Ege Port Kuşadası has set a new benchmark by becoming the first cruise port to be granted Ecoports certification. Michele Witthaus finds out more.
Ege Port Kuşadası operates the Port of Kuşadası on the west coast of Turkey, serving cruise ships on Aegean itineraries. In 2003, the port earned the distinction of being Global Ports Holdings’ first acquisition.
The deal included pilotage, tugging, mooring, sheltering, security, fresh water supply, waste collection, passenger terminal services, and diving and bunkering services to cruise ships and ferries visiting the port.
A big part of the attraction of Kuşadası for tourists is its close proximity to the ancient city of Ephesus. Thanks to development works completed in 2011, resulting in pier improvements that allow it to accommodate even the largest Oasis-class ships, Ege Port is now a firm fixture on an increasing number of cruise itineraries and has become the busiest cruise port in Turkey. The two finger piers can berth up to four large vessels, or four smaller and two large vessels.
Ege Port is no stranger to sustainability, having attained several major certifications in the past few years. Aziz Güngör, East Med Ports Regional Director at Global Ports Holding and General Manager at Ege Port Kuşadası, explains the background to the port’s pursuit of environmental compliance and best practice.
“Since 2004, Ege Port Kuşadasi is ISO 14001 Environmental Management System certified by international institutions without interruptions where independent audits are conducted every year. Ege Port is also certified with, ISO 9001 Quality Management System and BS OHSAS 18001 Occupational Health and Safety Management Systems. We call this a triple management system; an integrated management system. In addition to all these as of 2015, through annual audits, Ege Port is Green Port certified by the Ministry of Transport & Infrastructure and TSI (Turkish Standards Insititution).”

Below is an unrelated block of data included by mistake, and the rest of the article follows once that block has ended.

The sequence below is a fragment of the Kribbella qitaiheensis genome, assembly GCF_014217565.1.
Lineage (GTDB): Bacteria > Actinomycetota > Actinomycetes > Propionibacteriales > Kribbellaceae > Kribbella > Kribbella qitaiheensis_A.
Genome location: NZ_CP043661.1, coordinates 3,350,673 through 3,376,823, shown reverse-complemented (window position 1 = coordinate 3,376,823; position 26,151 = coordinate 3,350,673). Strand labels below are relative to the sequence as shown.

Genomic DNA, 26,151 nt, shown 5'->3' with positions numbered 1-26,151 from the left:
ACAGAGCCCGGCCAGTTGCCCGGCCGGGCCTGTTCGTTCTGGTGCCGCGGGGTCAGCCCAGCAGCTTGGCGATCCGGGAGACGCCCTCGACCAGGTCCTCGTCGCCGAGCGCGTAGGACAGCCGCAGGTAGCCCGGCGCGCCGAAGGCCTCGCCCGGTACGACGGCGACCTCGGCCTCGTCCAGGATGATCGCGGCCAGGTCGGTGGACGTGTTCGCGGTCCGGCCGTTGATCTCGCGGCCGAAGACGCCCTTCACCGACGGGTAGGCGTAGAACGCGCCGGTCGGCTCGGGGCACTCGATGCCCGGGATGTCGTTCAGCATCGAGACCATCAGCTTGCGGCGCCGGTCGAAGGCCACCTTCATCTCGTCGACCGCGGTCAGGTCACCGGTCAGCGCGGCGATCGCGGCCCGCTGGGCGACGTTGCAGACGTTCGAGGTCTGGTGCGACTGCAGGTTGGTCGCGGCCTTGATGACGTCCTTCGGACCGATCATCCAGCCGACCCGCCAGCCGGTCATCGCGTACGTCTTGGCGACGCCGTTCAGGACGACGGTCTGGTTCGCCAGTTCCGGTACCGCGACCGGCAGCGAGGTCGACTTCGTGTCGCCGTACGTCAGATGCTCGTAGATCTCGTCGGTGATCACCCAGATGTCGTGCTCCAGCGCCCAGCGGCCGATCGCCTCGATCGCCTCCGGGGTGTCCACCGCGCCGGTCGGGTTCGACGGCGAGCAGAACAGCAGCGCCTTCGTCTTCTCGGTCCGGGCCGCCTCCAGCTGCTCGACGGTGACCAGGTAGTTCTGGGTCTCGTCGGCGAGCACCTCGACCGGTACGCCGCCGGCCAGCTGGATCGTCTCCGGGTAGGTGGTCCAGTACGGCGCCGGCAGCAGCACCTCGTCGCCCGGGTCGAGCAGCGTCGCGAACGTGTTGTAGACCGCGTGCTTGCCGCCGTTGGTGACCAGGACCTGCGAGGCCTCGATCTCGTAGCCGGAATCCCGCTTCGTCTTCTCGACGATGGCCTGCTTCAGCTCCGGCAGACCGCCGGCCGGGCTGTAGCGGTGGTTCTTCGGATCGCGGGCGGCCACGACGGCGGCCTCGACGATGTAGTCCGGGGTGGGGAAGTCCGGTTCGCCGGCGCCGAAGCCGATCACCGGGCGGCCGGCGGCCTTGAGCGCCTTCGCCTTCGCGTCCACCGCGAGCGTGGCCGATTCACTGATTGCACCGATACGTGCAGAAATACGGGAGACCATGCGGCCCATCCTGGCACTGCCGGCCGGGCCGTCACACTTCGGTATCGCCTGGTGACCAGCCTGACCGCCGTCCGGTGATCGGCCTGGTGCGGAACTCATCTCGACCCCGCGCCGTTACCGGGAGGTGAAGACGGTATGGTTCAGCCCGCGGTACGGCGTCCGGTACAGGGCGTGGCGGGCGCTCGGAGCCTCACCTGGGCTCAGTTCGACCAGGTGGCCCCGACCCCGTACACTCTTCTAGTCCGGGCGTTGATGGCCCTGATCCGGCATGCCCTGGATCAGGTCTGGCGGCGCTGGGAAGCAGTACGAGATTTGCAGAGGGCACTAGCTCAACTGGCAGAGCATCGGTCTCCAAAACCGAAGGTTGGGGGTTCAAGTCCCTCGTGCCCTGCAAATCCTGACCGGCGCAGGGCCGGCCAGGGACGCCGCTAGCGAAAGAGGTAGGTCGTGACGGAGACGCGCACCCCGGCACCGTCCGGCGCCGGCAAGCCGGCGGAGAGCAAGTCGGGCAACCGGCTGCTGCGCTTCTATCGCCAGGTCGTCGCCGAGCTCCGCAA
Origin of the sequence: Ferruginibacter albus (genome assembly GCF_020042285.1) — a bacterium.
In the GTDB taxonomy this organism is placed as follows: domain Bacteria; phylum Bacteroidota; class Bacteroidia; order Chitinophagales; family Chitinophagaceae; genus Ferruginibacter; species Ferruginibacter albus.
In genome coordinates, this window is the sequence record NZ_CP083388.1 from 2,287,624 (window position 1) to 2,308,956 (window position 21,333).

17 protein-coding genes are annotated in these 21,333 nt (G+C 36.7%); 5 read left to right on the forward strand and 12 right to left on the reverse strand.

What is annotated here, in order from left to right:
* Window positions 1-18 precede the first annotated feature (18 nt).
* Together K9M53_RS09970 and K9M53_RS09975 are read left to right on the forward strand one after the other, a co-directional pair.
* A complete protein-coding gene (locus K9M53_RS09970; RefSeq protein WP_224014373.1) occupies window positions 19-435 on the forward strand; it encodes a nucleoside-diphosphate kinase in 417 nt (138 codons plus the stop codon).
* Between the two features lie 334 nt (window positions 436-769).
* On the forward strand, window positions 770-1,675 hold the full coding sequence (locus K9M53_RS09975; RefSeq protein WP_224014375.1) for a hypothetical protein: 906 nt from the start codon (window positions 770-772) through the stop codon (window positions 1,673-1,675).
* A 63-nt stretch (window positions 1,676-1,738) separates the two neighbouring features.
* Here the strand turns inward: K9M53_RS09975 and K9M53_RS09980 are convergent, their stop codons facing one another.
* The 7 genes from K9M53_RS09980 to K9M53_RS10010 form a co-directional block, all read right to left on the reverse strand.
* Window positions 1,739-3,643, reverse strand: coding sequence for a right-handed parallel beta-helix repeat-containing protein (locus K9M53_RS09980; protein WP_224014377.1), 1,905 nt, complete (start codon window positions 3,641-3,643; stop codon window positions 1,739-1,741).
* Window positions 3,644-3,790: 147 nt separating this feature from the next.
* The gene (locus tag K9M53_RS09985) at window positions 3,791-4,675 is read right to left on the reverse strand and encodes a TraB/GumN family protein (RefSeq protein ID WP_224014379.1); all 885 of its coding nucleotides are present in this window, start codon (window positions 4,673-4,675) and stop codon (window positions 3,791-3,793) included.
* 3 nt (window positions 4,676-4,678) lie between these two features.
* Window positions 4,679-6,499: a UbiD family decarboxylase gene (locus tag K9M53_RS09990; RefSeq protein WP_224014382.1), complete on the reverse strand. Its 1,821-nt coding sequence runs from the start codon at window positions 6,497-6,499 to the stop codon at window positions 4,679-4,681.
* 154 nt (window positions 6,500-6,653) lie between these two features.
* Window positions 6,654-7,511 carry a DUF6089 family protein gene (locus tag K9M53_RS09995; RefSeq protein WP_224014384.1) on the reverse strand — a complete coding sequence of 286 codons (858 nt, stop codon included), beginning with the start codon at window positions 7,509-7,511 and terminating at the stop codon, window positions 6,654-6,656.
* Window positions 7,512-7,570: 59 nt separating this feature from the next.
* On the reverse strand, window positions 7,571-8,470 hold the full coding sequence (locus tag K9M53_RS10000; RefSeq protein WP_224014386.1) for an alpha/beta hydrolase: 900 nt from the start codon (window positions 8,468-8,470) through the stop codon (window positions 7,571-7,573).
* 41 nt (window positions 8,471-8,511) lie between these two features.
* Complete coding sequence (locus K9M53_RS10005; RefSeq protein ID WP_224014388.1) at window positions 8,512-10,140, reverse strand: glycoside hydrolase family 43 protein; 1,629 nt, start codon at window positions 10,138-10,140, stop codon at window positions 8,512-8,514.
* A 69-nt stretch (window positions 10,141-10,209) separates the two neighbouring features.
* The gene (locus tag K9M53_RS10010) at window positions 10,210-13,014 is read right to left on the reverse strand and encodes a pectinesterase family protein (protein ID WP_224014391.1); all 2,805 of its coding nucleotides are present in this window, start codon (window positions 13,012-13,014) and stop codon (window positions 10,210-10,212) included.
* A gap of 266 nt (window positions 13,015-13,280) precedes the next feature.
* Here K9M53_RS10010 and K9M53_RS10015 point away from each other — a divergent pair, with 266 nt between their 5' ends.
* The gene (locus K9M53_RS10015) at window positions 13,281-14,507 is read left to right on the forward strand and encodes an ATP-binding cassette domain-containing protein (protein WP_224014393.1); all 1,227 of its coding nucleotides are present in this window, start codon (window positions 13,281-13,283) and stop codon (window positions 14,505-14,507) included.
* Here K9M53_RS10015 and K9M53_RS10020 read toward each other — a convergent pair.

In July 2019, the port chalked up another first by winning Ecoports certification, becoming the first cruise port in the world to do so. “We are delighted that Ege Port Kuşadası has been recognised in this way and this is just the first step as we look to apply environmental best practice to our global portfolio of cruise ports,” says Emre Sayin, Global Ports Holding CEO. “We recognise the improvements that cruise ports can make to become more sustainable and as the world’s largest cruise port operator we are keen to play our part.”
“Our highest motivation was to become the first cruise port to be certified by Ecoports Port Environmental Review Systems (PERS),” Mr Güngör says: “Our company culture, long-term plans and the experience that we have gained in the integrated management system since 2004, have brought us to the certification process with Ecoports PERS. We have successfully completed the process in a 6-month period.” He sees the Ecoports certification as a best practice sharing. "Ecoports sharing best practices with the ports around the world helps follow the new environmental approaches globally. Besides, Ecoports brings some innovative approaches while reducing the operating costs of ports. While using these innovations, you can also use ready-made approaches to quickly reach your goals. All of these contribute to the sustainability of cruise ports within the ecoports project.”
It helps that the port has a long-established sustainability culture, says Mr Güngör. “We have already adopted important environmental policies within the scope of the Green Port certificate, under the accreditation of ISO 14001 Environmental Management and Turkish Standards Institute, long before the Ecoports certification. In this respect, being an environmentalist port was already a company culture for us.”